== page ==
MOSCOW (Reuters) - Russian police detained at least 13 people who demonstrated outside a courthouse on Thursday against the arrest of three members of a women’s punk rock group that performed a protest song in Moscow’s main cathedral, witnesses said.
The court was to decide whether to extend the detention of the three women over the performance, in which the group known as Pussy Riot sang a song against President-elect Vladimir Putin in short dresses and colored masks in Christ the Savior Cathedral.
About 60 of the group’s supporters chanted “Freedom! Freedom!” outside the beige brick Moscow courthouse and some released green, pink and yellow balloons with Pussy Riot’s trademark masks drawn on them.
Scuffles broke out when a Russian Orthodox bystander threw an egg at the husband of one of the three detainees. A Reuters reporter saw police drag at least 13 people off into police vans, two of them for throwing a smoke bomb.
The three women could face seven years in jail on hooliganism charges but deny taking part in the protest in February. No date has been set for trial and the court was expected to extend their pre-trial detention.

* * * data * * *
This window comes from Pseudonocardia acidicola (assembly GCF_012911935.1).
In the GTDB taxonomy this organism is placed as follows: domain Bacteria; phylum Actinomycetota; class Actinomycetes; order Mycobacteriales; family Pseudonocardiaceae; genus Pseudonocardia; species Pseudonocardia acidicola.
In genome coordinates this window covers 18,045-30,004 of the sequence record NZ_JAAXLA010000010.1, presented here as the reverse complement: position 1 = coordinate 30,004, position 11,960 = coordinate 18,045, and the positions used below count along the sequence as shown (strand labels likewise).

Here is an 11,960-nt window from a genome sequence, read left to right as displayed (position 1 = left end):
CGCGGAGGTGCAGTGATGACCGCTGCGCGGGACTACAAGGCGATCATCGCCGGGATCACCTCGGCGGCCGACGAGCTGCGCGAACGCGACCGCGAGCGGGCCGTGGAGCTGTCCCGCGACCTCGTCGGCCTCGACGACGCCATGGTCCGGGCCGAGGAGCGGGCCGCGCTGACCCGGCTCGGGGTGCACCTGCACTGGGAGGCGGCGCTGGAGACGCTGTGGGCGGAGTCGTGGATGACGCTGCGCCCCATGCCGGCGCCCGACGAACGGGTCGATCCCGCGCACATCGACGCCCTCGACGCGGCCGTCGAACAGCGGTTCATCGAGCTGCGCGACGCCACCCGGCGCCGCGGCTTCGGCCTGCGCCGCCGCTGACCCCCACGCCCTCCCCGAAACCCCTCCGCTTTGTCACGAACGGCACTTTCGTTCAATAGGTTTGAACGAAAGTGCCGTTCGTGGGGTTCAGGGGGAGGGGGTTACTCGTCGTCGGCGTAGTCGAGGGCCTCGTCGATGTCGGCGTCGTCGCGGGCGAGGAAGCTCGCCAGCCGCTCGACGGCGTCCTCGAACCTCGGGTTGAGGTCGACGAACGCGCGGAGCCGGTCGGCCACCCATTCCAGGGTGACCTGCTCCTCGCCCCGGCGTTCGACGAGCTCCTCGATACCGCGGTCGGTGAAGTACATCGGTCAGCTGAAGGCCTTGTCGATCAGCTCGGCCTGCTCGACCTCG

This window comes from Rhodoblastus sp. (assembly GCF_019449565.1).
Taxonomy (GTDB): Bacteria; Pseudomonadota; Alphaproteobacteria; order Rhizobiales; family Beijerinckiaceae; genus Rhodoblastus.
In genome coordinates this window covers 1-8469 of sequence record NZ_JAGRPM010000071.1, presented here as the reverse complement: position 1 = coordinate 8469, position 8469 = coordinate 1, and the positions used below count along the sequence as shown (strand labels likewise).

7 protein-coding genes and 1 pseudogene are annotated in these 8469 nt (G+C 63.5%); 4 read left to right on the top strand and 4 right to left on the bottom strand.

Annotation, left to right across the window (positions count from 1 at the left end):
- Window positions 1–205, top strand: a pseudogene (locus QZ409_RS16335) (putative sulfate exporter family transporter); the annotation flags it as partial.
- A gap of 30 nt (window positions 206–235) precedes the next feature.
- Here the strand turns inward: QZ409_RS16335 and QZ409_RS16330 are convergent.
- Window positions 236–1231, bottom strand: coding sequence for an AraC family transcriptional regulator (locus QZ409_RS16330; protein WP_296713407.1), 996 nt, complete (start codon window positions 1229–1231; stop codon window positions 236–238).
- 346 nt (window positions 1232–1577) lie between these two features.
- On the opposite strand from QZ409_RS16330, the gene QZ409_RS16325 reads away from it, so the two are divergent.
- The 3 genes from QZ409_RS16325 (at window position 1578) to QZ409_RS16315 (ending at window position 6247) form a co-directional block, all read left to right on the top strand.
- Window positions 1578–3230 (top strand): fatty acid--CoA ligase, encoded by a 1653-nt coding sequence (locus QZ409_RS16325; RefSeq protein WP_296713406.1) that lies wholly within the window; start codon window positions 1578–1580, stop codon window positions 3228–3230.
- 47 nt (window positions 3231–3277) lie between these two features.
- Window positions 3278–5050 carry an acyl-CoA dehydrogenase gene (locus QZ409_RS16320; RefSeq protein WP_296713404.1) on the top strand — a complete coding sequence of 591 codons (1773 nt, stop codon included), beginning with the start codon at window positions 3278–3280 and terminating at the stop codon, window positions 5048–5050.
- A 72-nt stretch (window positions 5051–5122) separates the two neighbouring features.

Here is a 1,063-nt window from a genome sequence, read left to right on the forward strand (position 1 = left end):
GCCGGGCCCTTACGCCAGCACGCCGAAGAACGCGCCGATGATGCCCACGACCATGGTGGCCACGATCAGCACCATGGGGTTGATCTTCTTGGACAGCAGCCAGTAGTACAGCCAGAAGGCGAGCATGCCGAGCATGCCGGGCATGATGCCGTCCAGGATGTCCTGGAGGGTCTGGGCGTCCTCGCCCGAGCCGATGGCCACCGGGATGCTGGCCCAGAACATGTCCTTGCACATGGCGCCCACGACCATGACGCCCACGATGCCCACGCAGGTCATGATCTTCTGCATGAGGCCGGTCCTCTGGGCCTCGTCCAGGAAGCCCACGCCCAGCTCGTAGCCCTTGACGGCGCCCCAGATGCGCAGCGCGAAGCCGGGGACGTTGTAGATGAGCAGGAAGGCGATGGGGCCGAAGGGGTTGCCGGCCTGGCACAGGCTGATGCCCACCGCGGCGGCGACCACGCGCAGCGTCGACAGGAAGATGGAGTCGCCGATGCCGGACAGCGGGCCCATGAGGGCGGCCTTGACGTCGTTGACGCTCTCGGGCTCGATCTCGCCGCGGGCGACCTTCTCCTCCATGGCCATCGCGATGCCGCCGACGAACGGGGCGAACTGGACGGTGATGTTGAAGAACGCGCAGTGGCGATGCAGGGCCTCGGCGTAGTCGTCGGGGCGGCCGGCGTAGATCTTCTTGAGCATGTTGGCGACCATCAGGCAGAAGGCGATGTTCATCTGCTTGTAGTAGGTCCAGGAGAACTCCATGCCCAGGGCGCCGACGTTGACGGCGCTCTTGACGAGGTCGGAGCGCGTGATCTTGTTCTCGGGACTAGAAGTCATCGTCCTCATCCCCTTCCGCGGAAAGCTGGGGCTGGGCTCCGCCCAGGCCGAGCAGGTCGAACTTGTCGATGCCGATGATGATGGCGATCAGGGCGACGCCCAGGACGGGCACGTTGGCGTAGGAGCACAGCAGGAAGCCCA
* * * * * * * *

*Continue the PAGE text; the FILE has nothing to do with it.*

Anger over their arrest has fuelled criticism of the Russian Orthodox Church, whose status has improved vastly since the collapse of the Soviet Union in 1991 and which has played an increasingly active role in politics since then.
Russians are divided over Pussy Riot’s “punk prayer” protest. Many believers were offended by the protest but some are also upset that Church leaders have called for tough sentences in the case.
Patriarch Kirill, who has described the performance as part of an attack on the Russian Orthodox Church, is also under fire over a lifestyle which critics say is lavish and unbecoming of the head of the Church.
Reporting by Alissa de Carbonnel, Writing by Timothy Heritage, Editing by Steve Gutterman